Top tips for maximising Coefficient of Performance
Our Technical Director, Guy Cashmore, explores how to minimise the temperature difference and maximise CoP in a typical heating application, to achieve optimal and efficient heat pump performance.*
Electric compressor driven heat pumps using conventional refrigerants all have very similar characteristics when it comes to the question of how efficiently they perform. The ratio between electricity input and heat output is known as the Coefficient of Performance or CoP.
Manufacturers use several types of compressor (scroll, rotary reciprocating etc.) variously combined with different refrigerants (R134a, R407C, R410A etc.) to produce many different heat pump types, but they all behave in a very similar manner when it comes to how efficiently they operate. Despite what the marketing people might like you to think, nobody really has a magic compressor or special refrigerant, they are all within a few percentages of each other when it comes to CoP.
Of the compressor types, reciprocating are usually towards the bottom end of the league, but they do have the great advantage that they are very quiet thus enabling indoor installation, which in some ways offsets the slight loss of CoP – as any heat losses from pipe runs and the unit itself contribute to the heating rather than being lost.
But for all types, by far the most significant effect on CoP is the operating temperatures of the input and output circuits. The closer together these two temperatures are, the higher the CoP will be. For example, say an industrial heat pump that, according to the heat and electricity meters connected to it, produces over 60kW of heat for only 11kW of electricity. That’s an excellent CoP of 5.5 from a basic design unit, for the simple reason that the temperature difference between source and load is only about 20°C.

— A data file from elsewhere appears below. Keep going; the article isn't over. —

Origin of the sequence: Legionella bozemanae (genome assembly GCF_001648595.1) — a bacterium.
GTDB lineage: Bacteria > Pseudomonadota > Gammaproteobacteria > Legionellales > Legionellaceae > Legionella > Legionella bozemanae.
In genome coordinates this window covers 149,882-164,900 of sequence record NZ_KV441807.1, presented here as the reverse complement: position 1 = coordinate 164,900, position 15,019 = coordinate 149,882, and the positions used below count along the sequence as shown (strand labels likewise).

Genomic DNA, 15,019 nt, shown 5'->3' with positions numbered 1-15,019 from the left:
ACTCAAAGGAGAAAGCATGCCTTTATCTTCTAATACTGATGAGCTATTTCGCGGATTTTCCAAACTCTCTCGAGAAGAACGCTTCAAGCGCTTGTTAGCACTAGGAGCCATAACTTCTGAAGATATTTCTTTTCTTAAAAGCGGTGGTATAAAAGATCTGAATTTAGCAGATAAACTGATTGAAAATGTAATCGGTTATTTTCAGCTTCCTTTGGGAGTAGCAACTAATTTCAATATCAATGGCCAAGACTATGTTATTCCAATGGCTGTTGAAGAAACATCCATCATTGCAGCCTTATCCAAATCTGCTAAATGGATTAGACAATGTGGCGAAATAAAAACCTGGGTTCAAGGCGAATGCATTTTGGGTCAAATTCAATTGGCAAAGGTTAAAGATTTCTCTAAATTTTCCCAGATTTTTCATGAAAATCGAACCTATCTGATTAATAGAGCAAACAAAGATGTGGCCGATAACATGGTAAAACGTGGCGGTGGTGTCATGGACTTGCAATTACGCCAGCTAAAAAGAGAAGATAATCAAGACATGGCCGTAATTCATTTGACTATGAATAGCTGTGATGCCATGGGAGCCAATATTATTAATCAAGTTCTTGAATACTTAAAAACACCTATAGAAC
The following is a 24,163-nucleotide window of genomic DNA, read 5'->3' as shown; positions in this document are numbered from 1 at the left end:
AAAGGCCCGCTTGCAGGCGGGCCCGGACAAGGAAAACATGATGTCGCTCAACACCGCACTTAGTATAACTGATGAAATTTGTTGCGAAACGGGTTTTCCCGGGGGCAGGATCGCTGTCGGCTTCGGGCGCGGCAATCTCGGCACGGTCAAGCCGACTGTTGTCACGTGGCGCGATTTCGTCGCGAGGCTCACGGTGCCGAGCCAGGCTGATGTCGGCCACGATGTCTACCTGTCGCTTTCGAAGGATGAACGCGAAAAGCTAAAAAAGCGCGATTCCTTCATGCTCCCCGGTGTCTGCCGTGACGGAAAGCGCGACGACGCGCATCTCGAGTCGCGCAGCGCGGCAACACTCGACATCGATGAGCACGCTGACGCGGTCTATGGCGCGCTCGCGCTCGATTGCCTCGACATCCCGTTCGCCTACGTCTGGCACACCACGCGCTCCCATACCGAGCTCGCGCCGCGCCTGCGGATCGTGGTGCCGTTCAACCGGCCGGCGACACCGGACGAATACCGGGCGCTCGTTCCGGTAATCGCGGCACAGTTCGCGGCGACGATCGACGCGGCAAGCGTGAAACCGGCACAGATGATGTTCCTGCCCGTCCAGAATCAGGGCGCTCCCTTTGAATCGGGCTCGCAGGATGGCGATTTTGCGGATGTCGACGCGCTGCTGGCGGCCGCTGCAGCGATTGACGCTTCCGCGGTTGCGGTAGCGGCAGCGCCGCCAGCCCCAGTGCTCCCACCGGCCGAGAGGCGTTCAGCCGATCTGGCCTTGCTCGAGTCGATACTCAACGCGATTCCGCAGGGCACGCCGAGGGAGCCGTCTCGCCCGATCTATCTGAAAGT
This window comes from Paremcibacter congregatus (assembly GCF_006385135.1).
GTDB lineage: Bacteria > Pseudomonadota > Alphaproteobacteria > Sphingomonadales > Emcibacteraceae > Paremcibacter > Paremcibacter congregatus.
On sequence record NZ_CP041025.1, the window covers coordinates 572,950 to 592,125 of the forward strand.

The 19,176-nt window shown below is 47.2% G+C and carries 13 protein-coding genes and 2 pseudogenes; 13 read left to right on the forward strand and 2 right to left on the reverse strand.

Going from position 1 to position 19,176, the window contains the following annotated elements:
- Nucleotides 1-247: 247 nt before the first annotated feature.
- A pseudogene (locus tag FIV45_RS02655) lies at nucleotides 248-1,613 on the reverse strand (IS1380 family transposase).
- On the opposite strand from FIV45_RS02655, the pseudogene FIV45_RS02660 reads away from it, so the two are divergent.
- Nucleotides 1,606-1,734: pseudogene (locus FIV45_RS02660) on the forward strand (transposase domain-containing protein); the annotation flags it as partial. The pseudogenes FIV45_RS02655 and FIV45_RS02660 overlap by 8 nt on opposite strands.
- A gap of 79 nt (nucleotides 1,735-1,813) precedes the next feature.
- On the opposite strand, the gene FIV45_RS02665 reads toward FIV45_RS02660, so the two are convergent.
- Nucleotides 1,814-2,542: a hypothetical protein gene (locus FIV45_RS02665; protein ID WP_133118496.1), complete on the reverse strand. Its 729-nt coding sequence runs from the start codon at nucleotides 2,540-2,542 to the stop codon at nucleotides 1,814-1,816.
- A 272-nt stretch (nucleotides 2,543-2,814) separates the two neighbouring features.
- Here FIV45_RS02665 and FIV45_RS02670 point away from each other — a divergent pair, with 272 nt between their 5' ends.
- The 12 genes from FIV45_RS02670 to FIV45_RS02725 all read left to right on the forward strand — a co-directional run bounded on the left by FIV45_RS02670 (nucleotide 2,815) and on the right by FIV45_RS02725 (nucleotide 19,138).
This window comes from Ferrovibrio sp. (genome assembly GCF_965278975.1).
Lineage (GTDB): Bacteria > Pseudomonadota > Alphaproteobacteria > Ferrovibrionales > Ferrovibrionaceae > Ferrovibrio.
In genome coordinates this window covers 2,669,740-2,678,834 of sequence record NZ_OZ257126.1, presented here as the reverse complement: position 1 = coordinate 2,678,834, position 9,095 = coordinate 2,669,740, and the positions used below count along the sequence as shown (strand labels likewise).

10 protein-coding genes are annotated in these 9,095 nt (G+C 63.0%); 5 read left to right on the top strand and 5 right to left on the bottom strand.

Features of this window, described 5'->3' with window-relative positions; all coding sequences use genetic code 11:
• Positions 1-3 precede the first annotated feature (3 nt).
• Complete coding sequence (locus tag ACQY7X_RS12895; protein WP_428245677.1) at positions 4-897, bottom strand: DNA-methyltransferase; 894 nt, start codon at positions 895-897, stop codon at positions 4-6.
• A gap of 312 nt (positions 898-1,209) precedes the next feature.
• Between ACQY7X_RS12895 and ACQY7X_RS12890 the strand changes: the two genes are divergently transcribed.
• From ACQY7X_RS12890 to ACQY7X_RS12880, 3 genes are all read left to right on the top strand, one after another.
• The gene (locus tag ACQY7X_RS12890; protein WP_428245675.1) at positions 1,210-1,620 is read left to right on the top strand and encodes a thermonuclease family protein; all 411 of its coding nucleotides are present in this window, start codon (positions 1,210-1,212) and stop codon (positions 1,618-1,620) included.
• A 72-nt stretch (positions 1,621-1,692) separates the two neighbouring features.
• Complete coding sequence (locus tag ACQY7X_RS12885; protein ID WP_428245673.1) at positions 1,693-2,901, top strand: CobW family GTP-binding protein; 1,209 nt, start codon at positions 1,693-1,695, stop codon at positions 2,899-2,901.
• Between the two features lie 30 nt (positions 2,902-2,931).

How can we minimise temperature difference and maximise CoP?
So how can we minimise this temperature difference and maximise our CoP in a typical heating application? The two sides of a heat pump are entirely separate and so must be treated differently. Let’s start with the source side – the ground array of a ground source heat pump (GSHP) or the air for an air source heat pump (ASHP). With a GSHP the temperature of the ground is relatively stable and will usually be about 11°C in the UK, so what we are aiming to do is get the temperature reaching the heat pump as close to this as possible. Within our industry, the old adage ‘you can’t have too much ground array’ remains as true as ever; the more pipe you put in the ground the better it will be in terms of temperature reaching the heat pump. Taking this too far would result in excessive pump energy being used, but within reason the more pipe the better.
What about an ASHP, the air temperature is the air temperature, right? Wrong actually. The discharge air from ASHP’s is colder than the surrounding air and therefore denser; an outdoor unit installed in a back garden at ground level with panel fences up both sides of the garden can literally drown in its own cold air discharge, leading to much reduced CoP for no obvious reason as you can’t see the cold air that’s trapped around the unit.